Let me show you why.

 

 

SEE HAVANA THEN FISH AND DIVE

cuba-fishingYour adventure includes two and one half days in Havana and three days fishing on flats, rivers, offshore or a combination of each. You can also throw in a dive or snorkel along the way.

HAVANA – 1st class private house accommodations. English speaking driver, guide available for tours of the city. Visit Moro Castle, Hemingway’s house. Arrive on Friday and begin your adventure with Club Natico’s famous pig roast.

ZAPATA SWAMP

  • Rio Hatiquanico – snook, tarpon and big jacks. (fly or spin)
  • La Salina – bonefish capital of Cuba, permit, muttons and snook (fly only)

HAVANA AND COJIMAR

  • Offshore- marlin, tuna, wahoo, mahi. (all tackle furnished)

Housing, transportation and fishing included. All you add is food and tips.

Four or six anglers – $2400.00 per person.

Diving packages starting at $1400.00 person

philkeywest@yahoo.com

Cuba – 011-535-283-4202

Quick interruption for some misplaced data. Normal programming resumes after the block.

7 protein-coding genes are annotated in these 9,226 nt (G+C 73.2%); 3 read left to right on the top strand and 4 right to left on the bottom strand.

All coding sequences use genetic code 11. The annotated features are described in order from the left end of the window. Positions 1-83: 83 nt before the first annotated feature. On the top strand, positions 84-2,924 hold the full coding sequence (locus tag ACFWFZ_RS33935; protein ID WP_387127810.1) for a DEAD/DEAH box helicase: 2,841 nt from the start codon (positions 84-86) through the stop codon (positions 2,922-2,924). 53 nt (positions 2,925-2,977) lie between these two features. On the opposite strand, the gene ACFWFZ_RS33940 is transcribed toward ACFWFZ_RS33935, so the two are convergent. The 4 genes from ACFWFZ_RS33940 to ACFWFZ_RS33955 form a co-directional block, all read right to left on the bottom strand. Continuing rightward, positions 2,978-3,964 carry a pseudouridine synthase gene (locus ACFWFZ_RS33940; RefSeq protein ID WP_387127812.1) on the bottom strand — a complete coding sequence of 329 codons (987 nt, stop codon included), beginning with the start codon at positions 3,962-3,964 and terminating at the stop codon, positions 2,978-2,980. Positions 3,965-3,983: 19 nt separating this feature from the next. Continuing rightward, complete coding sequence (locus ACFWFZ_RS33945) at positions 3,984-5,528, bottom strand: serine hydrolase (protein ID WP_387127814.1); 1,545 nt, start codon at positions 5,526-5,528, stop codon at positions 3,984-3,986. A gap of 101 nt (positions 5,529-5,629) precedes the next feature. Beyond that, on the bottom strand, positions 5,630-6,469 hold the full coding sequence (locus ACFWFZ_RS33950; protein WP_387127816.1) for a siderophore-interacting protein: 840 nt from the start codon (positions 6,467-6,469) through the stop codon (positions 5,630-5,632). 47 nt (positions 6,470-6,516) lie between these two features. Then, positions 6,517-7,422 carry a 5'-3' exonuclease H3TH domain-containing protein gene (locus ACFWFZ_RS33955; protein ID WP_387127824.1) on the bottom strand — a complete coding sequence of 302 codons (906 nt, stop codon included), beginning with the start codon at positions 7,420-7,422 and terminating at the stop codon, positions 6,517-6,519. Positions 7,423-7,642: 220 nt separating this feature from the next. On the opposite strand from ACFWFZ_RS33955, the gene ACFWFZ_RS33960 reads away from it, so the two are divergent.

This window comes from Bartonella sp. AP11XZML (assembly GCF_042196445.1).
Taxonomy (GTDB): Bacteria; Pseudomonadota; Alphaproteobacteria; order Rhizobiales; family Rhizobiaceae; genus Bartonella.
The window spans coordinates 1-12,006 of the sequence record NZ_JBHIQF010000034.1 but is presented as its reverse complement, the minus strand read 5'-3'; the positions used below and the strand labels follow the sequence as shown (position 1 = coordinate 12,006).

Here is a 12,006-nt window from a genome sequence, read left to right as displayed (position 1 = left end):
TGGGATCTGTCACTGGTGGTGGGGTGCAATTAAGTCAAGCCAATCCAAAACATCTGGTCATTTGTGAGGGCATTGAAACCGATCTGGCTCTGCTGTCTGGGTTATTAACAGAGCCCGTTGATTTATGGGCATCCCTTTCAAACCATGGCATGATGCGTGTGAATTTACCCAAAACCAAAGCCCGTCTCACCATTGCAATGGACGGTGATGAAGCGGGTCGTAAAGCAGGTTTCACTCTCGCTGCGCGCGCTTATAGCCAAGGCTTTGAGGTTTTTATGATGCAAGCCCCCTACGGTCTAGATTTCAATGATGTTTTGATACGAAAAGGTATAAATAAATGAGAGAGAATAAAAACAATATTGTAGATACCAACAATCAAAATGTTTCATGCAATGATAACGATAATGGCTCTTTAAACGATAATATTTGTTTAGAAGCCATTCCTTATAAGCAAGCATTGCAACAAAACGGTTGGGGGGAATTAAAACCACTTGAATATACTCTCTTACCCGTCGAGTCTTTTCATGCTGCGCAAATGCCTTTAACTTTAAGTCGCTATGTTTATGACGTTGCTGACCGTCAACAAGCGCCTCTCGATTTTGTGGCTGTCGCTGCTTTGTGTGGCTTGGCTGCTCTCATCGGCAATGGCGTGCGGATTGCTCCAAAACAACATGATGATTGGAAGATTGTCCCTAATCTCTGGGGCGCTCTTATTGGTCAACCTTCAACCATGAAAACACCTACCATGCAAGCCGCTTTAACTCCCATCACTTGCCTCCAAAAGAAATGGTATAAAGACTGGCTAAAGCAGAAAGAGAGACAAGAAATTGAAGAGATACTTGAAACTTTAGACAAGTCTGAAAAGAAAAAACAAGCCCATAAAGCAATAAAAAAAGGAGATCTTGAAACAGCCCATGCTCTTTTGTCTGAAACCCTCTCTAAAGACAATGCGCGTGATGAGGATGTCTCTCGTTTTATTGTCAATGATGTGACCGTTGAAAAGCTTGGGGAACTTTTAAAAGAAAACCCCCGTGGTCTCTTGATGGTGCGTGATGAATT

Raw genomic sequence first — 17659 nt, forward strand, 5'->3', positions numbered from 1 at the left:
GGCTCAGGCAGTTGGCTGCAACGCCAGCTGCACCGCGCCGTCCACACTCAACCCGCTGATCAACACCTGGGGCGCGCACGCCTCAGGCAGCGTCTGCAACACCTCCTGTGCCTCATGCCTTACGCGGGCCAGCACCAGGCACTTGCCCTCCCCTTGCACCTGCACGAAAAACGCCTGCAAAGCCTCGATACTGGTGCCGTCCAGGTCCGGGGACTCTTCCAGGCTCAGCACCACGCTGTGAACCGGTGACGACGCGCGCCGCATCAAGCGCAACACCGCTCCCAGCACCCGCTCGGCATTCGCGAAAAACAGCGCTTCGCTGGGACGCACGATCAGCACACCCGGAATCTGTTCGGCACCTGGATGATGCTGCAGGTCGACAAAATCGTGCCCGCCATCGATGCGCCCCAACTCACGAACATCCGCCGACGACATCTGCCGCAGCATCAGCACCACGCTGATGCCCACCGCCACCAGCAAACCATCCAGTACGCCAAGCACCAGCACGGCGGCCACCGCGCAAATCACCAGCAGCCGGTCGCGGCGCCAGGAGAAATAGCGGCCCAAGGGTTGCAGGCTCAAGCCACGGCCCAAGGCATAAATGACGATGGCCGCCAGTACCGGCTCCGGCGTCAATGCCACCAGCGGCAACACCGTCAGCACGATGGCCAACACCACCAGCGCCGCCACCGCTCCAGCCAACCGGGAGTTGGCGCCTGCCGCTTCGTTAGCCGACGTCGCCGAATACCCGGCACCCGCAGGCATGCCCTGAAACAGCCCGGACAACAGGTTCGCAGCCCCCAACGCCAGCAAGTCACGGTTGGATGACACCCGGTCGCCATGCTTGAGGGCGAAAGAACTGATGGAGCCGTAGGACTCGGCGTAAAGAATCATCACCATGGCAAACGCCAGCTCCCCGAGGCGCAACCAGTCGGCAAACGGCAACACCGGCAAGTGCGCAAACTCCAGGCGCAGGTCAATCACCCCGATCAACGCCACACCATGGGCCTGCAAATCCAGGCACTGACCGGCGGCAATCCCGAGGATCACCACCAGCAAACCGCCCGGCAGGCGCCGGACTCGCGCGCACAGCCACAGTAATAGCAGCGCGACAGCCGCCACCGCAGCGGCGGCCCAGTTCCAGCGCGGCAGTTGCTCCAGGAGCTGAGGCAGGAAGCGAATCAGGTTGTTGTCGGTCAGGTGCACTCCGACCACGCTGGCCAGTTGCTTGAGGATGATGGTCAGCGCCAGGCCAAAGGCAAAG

“Support the Cuban People” program allows legal travel to the recently opened island’s aquatic wonders. By providing educational support for captains and staff, we are helping usher in a new era of angling in Cuba.

“This is exactly what the president’s new policy of engaging Cuba is all about,” said Dr. Jeffrey Boutwell, board member of the Latin America Working Group Education Fund in Washington, D.C. “Mr. Thompson’s program is providing and empowering the Cuban society in a non-governmental way by providing resources and expertise that can benefit the local Cuban economy.”

Havana – Zapata Combo

You asked to be kept up-to-date….Well, I’ve managed to put together a great combination See Havana & Fish Program.

HAVANA

1st class private house accommodations. English speaking driver, guide available for tours of the city. Visit Moro Castle, Hemingway’s house. Come on Friday to Club Natico’s famous pig roast.

ZAPATA SWAMP

Rio Hatiquanico – snook, tarpon and big jacks. (fly or spin)